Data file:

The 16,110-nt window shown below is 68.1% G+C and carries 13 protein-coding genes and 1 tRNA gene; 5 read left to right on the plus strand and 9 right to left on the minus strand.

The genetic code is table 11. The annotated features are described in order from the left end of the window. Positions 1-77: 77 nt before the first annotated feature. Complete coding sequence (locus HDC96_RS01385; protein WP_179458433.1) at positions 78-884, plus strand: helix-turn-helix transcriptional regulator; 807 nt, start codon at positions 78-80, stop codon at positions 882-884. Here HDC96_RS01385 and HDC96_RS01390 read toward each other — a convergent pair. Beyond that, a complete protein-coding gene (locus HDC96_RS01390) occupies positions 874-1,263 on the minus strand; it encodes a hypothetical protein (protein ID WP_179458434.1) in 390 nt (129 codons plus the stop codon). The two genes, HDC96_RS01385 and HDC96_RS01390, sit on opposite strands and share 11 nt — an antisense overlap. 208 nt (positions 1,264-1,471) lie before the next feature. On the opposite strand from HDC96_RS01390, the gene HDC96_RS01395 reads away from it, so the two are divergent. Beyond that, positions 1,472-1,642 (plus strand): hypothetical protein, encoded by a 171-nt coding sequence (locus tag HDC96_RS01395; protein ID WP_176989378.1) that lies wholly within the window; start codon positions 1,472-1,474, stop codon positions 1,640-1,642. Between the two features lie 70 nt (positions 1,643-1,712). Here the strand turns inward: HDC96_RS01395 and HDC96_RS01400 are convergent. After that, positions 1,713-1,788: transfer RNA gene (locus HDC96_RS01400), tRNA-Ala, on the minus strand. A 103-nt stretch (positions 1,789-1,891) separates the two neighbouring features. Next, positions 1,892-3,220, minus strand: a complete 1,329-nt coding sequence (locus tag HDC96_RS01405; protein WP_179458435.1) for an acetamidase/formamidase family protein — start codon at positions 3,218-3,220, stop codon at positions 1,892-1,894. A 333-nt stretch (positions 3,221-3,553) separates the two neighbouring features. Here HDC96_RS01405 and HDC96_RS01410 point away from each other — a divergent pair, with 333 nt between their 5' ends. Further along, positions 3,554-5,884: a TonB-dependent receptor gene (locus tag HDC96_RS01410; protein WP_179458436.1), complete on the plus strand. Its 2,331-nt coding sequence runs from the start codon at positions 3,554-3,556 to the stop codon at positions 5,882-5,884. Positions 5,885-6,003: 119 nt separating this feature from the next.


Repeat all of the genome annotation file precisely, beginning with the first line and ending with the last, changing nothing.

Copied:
The 16,110-nt window shown below is 68.1% G+C and carries 13 protein-coding genes and 1 tRNA gene; 5 read left to right on the plus strand and 9 right to left on the minus strand.

The genetic code is table 11. The annotated features are described in order from the left end of the window. Positions 1-77: 77 nt before the first annotated feature. Complete coding sequence (locus HDC96_RS01385; protein WP_179458433.1) at positions 78-884, plus strand: helix-turn-helix transcriptional regulator; 807 nt, start codon at positions 78-80, stop codon at positions 882-884. Here HDC96_RS01385 and HDC96_RS01390 read toward each other — a convergent pair. Beyond that, a complete protein-coding gene (locus HDC96_RS01390) occupies positions 874-1,263 on the minus strand; it encodes a hypothetical protein (protein ID WP_179458434.1) in 390 nt (129 codons plus the stop codon). The two genes, HDC96_RS01385 and HDC96_RS01390, sit on opposite strands and share 11 nt — an antisense overlap. 208 nt (positions 1,264-1,471) lie before the next feature. On the opposite strand from HDC96_RS01390, the gene HDC96_RS01395 reads away from it, so the two are divergent. Beyond that, positions 1,472-1,642 (plus strand): hypothetical protein, encoded by a 171-nt coding sequence (locus tag HDC96_RS01395; protein ID WP_176989378.1) that lies wholly within the window; start codon positions 1,472-1,474, stop codon positions 1,640-1,642. Between the two features lie 70 nt (positions 1,643-1,712). Here the strand turns inward: HDC96_RS01395 and HDC96_RS01400 are convergent. After that, positions 1,713-1,788: transfer RNA gene (locus HDC96_RS01400), tRNA-Ala, on the minus strand. A 103-nt stretch (positions 1,789-1,891) separates the two neighbouring features. Next, positions 1,892-3,220, minus strand: a complete 1,329-nt coding sequence (locus tag HDC96_RS01405; protein WP_179458435.1) for an acetamidase/formamidase family protein — start codon at positions 3,218-3,220, stop codon at positions 1,892-1,894. A 333-nt stretch (positions 3,221-3,553) separates the two neighbouring features. Here HDC96_RS01405 and HDC96_RS01410 point away from each other — a divergent pair, with 333 nt between their 5' ends. Further along, positions 3,554-5,884: a TonB-dependent receptor gene (locus tag HDC96_RS01410; protein WP_179458436.1), complete on the plus strand. Its 2,331-nt coding sequence runs from the start codon at positions 3,554-3,556 to the stop codon at positions 5,882-5,884. Positions 5,885-6,003: 119 nt separating this feature from the next.